© Wolf Avni JANUARY 15, 2004       

A MOST FORTUNATE SOUL

“When the going gets weird, the weird turn pro” #1

Please allow me to introduce myself. I am a most fortunate soul.Fishing is my game and Surly Ghillie, my name.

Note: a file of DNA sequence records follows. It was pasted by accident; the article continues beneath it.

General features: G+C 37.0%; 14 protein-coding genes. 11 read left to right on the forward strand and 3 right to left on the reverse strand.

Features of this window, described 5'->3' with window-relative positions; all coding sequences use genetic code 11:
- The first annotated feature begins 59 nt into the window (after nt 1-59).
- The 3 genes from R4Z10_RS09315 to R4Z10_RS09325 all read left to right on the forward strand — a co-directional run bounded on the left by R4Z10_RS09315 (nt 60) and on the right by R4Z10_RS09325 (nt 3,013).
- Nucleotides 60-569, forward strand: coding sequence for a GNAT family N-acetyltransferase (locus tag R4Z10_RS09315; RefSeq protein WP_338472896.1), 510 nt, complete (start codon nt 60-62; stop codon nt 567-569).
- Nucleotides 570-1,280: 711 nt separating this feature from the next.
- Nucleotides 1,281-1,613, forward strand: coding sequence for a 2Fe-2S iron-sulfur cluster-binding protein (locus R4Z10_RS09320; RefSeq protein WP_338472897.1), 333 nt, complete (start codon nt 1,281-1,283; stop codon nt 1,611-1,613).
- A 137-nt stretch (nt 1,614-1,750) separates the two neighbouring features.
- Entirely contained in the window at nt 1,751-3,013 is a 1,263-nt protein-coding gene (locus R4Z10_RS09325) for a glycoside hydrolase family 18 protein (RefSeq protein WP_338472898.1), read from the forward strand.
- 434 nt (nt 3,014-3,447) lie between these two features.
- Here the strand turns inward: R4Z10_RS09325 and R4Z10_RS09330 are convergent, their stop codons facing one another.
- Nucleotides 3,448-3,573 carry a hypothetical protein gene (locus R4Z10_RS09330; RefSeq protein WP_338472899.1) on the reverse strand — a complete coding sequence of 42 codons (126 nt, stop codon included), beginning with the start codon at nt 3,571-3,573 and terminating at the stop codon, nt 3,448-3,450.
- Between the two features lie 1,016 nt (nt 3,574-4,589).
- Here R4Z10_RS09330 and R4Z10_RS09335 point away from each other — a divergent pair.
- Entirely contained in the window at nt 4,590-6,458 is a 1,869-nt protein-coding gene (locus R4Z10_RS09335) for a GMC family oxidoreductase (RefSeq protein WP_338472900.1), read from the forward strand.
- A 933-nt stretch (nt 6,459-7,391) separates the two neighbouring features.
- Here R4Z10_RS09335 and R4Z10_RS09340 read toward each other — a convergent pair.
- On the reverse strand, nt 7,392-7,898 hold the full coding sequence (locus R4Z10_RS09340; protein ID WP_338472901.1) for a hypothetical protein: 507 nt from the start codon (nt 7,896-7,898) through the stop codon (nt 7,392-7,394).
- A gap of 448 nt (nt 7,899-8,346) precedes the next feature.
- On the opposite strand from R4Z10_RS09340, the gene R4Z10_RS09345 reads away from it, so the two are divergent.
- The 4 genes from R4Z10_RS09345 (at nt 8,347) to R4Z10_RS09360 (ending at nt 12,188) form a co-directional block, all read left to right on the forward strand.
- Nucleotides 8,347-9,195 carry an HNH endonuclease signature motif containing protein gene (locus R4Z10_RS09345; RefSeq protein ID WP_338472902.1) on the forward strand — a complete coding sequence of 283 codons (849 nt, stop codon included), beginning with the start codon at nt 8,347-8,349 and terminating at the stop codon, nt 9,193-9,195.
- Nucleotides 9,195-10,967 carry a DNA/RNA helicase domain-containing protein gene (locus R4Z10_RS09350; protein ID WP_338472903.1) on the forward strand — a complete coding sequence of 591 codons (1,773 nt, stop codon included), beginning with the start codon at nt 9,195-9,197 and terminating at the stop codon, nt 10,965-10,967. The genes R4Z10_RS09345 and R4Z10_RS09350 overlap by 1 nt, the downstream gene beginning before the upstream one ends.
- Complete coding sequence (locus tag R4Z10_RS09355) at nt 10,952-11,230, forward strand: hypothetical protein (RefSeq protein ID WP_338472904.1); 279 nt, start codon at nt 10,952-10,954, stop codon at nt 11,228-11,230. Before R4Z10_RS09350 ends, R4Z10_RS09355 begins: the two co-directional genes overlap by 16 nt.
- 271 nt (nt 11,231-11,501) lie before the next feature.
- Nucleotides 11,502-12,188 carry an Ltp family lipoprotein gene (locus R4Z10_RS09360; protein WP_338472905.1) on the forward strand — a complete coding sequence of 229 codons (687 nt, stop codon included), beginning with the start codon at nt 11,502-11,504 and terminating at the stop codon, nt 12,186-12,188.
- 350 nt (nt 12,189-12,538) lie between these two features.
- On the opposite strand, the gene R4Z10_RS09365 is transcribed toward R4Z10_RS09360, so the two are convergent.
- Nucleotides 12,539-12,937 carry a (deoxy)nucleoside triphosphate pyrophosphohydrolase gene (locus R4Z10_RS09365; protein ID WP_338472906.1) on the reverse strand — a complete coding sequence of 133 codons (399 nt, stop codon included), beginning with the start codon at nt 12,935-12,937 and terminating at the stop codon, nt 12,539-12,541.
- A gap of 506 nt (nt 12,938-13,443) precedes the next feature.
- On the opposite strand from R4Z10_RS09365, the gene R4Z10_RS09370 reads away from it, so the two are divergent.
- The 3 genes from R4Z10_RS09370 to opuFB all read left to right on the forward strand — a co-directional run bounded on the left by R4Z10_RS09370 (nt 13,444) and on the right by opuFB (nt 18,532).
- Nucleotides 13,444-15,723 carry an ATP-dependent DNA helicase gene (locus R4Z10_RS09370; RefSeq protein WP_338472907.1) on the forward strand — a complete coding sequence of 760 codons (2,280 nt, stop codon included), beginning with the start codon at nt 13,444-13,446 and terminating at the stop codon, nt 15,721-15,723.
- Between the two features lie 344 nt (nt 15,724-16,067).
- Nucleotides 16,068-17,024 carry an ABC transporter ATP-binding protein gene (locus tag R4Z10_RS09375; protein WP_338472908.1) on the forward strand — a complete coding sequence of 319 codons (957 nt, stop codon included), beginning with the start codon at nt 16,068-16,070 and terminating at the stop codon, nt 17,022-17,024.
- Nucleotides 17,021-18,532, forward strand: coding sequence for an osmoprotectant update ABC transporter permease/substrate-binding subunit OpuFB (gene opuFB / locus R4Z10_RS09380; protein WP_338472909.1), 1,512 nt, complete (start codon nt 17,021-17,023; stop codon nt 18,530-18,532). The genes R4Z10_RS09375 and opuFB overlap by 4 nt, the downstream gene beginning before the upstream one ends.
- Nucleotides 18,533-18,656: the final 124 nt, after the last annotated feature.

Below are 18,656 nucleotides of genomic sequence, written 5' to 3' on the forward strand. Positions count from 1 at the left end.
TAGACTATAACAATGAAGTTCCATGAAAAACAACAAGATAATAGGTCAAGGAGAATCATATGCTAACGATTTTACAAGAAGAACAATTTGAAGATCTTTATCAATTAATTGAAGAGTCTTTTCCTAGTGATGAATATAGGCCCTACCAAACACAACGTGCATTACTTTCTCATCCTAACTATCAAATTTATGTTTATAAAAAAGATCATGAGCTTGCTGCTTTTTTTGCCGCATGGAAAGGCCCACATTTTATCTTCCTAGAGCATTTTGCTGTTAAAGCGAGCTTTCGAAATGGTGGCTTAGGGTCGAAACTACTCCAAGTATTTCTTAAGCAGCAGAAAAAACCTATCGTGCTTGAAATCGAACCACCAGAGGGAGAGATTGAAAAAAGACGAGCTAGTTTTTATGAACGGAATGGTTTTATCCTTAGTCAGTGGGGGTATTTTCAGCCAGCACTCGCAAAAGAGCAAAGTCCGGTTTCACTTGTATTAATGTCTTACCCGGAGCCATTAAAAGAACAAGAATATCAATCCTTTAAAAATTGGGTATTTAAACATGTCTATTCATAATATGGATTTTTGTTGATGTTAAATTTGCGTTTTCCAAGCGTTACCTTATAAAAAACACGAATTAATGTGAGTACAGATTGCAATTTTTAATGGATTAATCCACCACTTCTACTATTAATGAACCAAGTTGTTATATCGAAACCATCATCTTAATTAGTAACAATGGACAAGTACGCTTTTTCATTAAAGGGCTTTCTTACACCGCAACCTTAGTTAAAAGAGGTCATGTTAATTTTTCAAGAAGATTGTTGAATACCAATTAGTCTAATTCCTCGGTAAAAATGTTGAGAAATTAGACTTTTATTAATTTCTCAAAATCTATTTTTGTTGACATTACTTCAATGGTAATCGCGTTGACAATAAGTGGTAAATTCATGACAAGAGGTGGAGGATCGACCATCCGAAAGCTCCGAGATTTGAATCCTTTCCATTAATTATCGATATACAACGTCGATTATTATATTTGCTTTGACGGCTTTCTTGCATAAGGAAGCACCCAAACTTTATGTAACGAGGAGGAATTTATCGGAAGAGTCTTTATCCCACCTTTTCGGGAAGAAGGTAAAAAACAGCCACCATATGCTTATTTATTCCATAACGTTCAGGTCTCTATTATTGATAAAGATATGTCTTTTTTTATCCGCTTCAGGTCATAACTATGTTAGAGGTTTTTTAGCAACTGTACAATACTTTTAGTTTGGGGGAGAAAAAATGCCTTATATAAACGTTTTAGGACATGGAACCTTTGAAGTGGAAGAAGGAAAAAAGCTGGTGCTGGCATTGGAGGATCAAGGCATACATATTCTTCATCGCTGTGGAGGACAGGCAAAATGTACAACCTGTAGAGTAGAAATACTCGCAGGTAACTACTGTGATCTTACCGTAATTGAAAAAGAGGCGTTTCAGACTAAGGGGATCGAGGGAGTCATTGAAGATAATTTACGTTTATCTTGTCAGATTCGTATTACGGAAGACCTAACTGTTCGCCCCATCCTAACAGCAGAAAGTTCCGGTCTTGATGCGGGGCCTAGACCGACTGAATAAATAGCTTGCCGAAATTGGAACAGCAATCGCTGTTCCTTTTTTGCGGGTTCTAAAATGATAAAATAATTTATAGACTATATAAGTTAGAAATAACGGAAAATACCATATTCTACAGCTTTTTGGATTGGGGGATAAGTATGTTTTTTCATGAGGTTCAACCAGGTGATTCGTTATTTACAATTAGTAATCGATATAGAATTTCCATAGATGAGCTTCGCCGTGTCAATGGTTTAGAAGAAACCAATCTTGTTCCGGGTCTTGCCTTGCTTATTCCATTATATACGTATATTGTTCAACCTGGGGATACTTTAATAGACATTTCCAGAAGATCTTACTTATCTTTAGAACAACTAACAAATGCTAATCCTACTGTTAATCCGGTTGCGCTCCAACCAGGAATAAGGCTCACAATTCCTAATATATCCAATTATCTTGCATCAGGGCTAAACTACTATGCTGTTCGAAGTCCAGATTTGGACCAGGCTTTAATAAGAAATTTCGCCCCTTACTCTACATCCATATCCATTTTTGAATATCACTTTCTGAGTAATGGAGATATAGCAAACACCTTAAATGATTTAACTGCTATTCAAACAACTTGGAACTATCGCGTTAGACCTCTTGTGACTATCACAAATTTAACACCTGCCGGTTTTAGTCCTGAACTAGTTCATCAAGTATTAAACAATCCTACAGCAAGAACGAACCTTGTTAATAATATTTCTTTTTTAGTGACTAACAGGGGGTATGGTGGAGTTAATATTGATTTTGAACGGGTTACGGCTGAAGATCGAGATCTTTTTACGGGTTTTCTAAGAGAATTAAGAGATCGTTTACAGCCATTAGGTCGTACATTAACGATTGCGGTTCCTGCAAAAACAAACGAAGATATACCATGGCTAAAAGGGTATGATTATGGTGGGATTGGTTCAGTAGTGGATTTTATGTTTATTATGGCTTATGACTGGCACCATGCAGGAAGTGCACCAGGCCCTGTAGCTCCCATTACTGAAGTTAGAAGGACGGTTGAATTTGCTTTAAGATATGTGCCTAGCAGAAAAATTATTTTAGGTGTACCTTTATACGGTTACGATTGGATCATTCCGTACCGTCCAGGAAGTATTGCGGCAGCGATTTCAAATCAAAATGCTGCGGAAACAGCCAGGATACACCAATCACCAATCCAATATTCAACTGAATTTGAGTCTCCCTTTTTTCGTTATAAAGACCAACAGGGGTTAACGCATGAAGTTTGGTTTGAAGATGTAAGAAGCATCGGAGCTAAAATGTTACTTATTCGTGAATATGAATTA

The day begins for me, like any other, right there sitting up in bed, sipping at my first cup of tea for the day, looking out over the Umzimkulwana valley high in the Drakensberg. I watch through rising steam as framed close-up in the window, a fish eagle comes  swooping in to filch a fresh trout. Unerringly,  he sweeps in and striking down, fixes  his talons into  a kilo of fat, glittering rainbow. The fish, drawn to the surface by a rain of small black gnats, is  so absorbed in vacuuming the tiny, winged morsels off the surface that he never sees it coming.  The magnificent bird, bearing the squirming trout, banks  steeply and heads toward the tall pine at the lake edge on the far end of the spillway. Through binoculars I watch as he is  joined by his mate,  larger than him and her call, pitched higher.  Side by side, sharing  a  sushi breakfast, their proud and  piercing calls,  asserting dominion,  come echoing back off the sandstone cliffs.  Out in the middle of the lake a couple  of white-breasted cormorants  work together  near the weed bed, porpoising  among the water grasses.  They  snag a couple of fish before I have finished my tea.  A pair of crowned cranes spiralling lazily  up from their roost in the reeds, head across the water and down the valley.  Honking mournfully, they float gracefully past in the window, so close, one can see every feather and hear the rush of wind in their wings.  It looks to be turning into a fair tolerable sort of day.The high berg looms blue and sombre in the predawn. With  a few hours yet before the staff would clock in, there is  more than enough time to gulp down my tea,  grab a rod,  some flies and get out on the water to see what, beside gnats,  the fish are feeding on. With summer trout,  it is the early worm  who gets the bird, until at least the autumn solstice has passed.  I sure do love these long summer spells,  when  a soul can steal a quiet half-morning out in the dawn  on the water and still claim it as part of an honest days’ work. After all, with a bunch of anglers due into the lodge, any half-way decent host would want to be in  position to steer the punters straight into the action.  Anything less would be tantamount to dereliction, and anyway, someone has to do the  dirty work. Down at the boat house, stepping aboard, I disturb a paradise flycatcher off her nest under the thatch,   She would return to settle on her eggs  soon enough,  and in a week or two the nest will turn into a hive of perpetual bustle,  with  both parents diligently  ferrying a steady stream of insects to their insatiable brood.  The garden is full of flycatchers tending their various nests, and  parasitic red-chested cuckoos, ferreting after them through the foliage. Though the nests are well hidden, the gravid  cuckoos sit high in the arboreal canopy, watching the parents flit to and from the nesting sites, swooping in like brigands to do their dastardly  deed as soon as the coast is clear. The flycatchers are drawn by that same rich entomology upon which the fish grow fat.  I cast off, flick the electric motor into action and edge silently out into the lake. There are times when  trout are the most fastidious of feeders - their epicurean instincts inclining  them to shun all but the most precise imitations of their chosen prey at any particular moment.  But then there are occasions when they will respond voraciously to any old Xmas decoration that the angler might choose to hoick their way - and this was one of those occasions.  Within the hour I  hook fish on every fly that I care to wet; Hamill’s killer, Walkers nymph, Wolf’s worms of various construction  -imitating diverse chironomids (gnats) - and a small emerald hydrophilid  beetle. The trout guzzle them all with equal gusto.  The dawn reaches out of the east, over Simpongweni spur, pouring sunlight, like honey,  up the valley and across the lake. A flight of yellow-bills come clattering in, flying fast and low, their iridescent  pinion windows  glinting in the low, slanting rays.  They wheel over the reed banks, brake sharply and  take to  water along the northern shore, where they would graze on  sweet water grasses in the shallows. They will remain skittish, frightened by their own shadows, ever aware of the imminent perils visited by ravening otters and winged marauders.  For them, I guess it is just another rotten day in Africa!  As for me, such moments are timeless,  existing forever in the present.  I am the most fortunate of  souls  and I must remember to  pray for the angels.    Dr. Hunter Thompsonends